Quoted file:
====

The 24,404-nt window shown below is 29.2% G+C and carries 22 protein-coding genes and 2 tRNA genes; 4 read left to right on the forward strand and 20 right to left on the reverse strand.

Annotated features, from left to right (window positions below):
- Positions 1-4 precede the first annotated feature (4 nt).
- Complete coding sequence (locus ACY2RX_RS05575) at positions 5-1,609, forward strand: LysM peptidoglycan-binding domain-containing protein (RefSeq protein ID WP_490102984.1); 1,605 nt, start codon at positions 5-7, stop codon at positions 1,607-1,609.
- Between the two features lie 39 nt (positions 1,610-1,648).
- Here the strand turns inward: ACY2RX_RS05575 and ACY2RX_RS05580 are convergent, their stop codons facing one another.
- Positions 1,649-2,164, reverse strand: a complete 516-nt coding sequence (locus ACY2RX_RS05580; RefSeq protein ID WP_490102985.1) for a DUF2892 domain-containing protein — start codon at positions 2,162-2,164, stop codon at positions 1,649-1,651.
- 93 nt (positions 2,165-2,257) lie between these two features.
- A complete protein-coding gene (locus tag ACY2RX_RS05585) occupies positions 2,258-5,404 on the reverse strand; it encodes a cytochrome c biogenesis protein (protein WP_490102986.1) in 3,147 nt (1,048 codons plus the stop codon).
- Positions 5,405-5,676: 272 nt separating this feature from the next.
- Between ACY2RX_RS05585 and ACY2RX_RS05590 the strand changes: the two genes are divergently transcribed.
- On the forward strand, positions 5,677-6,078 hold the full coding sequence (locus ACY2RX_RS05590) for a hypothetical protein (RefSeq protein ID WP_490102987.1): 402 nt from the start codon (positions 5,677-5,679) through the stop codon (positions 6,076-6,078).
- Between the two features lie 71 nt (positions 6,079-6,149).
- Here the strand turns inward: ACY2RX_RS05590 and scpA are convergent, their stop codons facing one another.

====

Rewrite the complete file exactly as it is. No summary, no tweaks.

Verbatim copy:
The 24,404-nt window shown below is 29.2% G+C and carries 22 protein-coding genes and 2 tRNA genes; 4 read left to right on the forward strand and 20 right to left on the reverse strand.

Annotated features, from left to right (window positions below):
- Positions 1-4 precede the first annotated feature (4 nt).
- Complete coding sequence (locus ACY2RX_RS05575) at positions 5-1,609, forward strand: LysM peptidoglycan-binding domain-containing protein (RefSeq protein ID WP_490102984.1); 1,605 nt, start codon at positions 5-7, stop codon at positions 1,607-1,609.
- Between the two features lie 39 nt (positions 1,610-1,648).
- Here the strand turns inward: ACY2RX_RS05575 and ACY2RX_RS05580 are convergent, their stop codons facing one another.
- Positions 1,649-2,164, reverse strand: a complete 516-nt coding sequence (locus ACY2RX_RS05580; RefSeq protein ID WP_490102985.1) for a DUF2892 domain-containing protein — start codon at positions 2,162-2,164, stop codon at positions 1,649-1,651.
- 93 nt (positions 2,165-2,257) lie between these two features.
- A complete protein-coding gene (locus tag ACY2RX_RS05585) occupies positions 2,258-5,404 on the reverse strand; it encodes a cytochrome c biogenesis protein (protein WP_490102986.1) in 3,147 nt (1,048 codons plus the stop codon).
- Positions 5,405-5,676: 272 nt separating this feature from the next.
- Between ACY2RX_RS05585 and ACY2RX_RS05590 the strand changes: the two genes are divergently transcribed.
- On the forward strand, positions 5,677-6,078 hold the full coding sequence (locus ACY2RX_RS05590) for a hypothetical protein (RefSeq protein ID WP_490102987.1): 402 nt from the start codon (positions 5,677-5,679) through the stop codon (positions 6,076-6,078).
- Between the two features lie 71 nt (positions 6,079-6,149).
- Here the strand turns inward: ACY2RX_RS05590 and scpA are convergent, their stop codons facing one another.